No, I am cooked, I say certainly. But my voice shakes as I admit it. Saying it out loud and these nice strangers hearing me say it makes it sad, scary and very real. Quitting is always hard and it never ever feels good. My eyes well up and fight back tears. I will NOT cry in front of these nice poncho wearing people handing out water and bananas on their perfect manicured front lawn. I feel like the biggest ass ever.
Ryan asks,where I am.
I think the address was 1528 Coventry. Who knows. I say, I will start walking towards 16 and 17. Find me along the course.
Okay, he says.
I hand the phone back to the nice man and say thank you. He offers me a place to sit and wait but I tell him I will meet my husband at the next aid station. Such nice people. I am pathetic.
I walk for a bit. And then bored by the walking I start jogging. I try to be encouraging to those I see struggling. I feel guilty but I also feel like a huge burden has been lifted. Sure there is a tug of guilt knowing I am not going to be a Natalie fan tomorrow. But for now I just want today to be over. I just want to go home.
For the first time all morning I feel hopeful. I laugh a little, thinking -- you know, if this was a true Southern Gothic tale-- that after 2 hours of running down those rain flooded and tempestuous streets of Albany I have been baptized. Baptism by storm! I giggle at my next thought and conclude that Ryan, with his gnarly beard and his hair he hasn't cut in a year could totally pass for Jesus and he is going to save my wretched ass. Hallelujah! Ryan saves!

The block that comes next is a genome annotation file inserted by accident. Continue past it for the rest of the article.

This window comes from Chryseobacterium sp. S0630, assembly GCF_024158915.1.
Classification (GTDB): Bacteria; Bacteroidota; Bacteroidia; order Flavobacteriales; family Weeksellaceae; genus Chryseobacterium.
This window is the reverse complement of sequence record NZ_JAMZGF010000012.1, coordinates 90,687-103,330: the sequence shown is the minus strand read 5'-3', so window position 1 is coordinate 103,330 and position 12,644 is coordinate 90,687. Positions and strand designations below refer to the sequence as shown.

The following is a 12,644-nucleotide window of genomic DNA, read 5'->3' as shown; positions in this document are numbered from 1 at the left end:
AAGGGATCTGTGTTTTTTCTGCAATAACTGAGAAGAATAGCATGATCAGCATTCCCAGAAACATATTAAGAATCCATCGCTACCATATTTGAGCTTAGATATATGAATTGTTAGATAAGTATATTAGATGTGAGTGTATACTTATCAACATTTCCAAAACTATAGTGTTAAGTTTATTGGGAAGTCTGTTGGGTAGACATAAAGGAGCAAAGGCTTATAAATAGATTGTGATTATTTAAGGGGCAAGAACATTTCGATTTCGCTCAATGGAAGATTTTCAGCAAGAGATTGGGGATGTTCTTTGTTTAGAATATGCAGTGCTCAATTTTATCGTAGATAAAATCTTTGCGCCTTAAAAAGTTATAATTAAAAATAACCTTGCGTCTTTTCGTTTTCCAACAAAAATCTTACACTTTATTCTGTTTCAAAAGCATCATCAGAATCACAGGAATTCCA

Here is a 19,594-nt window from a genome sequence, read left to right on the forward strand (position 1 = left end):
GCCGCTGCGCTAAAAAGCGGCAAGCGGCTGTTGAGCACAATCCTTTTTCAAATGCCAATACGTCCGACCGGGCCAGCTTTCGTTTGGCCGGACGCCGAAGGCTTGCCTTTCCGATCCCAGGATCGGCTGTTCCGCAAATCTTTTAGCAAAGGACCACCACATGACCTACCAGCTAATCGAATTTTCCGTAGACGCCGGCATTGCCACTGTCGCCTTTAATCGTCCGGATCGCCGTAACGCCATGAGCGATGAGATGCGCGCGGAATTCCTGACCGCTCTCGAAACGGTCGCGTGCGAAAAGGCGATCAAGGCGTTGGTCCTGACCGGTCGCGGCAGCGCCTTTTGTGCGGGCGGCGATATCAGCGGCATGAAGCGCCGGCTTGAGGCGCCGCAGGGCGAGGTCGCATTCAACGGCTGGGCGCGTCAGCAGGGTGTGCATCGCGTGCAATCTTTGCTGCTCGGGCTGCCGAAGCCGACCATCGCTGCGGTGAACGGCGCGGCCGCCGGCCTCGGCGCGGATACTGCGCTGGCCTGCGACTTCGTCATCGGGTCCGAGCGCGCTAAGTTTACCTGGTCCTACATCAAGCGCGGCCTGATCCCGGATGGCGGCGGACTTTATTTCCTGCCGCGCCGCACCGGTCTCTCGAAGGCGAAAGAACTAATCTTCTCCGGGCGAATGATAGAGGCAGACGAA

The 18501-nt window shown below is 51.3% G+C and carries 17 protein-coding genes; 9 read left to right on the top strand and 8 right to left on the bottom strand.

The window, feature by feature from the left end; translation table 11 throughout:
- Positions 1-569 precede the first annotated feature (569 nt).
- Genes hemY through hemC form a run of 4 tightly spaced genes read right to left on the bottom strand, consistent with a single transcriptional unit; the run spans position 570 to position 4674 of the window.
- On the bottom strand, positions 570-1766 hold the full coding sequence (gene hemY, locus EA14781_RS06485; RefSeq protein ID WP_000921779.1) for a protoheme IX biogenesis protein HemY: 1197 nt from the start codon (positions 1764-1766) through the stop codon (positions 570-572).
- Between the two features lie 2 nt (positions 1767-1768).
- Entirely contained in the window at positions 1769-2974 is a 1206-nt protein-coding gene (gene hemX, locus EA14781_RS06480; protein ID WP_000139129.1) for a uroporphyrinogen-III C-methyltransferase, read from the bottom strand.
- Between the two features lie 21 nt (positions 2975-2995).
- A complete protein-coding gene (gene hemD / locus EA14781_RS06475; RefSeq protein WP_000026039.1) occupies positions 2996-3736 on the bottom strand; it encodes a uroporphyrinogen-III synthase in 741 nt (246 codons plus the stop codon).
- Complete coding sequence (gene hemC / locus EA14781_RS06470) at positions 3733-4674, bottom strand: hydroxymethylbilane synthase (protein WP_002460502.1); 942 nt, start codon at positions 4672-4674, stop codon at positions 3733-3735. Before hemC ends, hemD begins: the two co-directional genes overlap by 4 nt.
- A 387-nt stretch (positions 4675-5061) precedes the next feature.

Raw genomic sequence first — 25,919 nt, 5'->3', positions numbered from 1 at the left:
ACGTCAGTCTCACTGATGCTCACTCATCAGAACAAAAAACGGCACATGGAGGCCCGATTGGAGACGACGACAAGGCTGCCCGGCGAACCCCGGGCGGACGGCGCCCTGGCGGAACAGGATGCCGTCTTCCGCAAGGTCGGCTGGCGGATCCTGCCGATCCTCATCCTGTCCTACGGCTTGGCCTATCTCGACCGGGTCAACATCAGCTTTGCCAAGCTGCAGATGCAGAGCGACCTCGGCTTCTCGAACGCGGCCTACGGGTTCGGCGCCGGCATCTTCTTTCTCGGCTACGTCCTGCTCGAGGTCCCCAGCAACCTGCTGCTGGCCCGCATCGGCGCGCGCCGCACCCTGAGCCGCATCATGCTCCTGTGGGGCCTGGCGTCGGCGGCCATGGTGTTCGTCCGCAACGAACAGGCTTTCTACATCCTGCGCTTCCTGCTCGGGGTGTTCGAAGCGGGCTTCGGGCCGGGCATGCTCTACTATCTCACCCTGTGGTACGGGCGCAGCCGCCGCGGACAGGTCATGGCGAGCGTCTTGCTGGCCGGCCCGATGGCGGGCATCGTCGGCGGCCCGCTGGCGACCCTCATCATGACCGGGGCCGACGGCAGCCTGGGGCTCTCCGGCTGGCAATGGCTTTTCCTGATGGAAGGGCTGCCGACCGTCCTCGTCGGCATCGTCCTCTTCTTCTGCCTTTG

Or so I thought.
Mile 16 comes. In it I come across Beth, a local ultra runner acquaintance. She is super focused and doesn't even acknowledge me despite my screaming Beth! Beth! for several minutes. I jog along side her and start to think either I am invisible or she hates me. But with persistence she seeing me flailing beside her. I, of course tell her ALL of my woes and that I am quitting. I guess I should have known better than to tell someone who runs a marathon every weekend in her training for yet another 100 mile race of my woes and expect some sympathy. But I think I've already shown that logical thinking, good sense and being smart I was not. Pride, clearly not a factor anymore.
We say hi and she smiles.
Then I say, I am quitting.
Her face gets serious and she looks at me, sizing me up and says." I think that is a mistake. You'll regret it."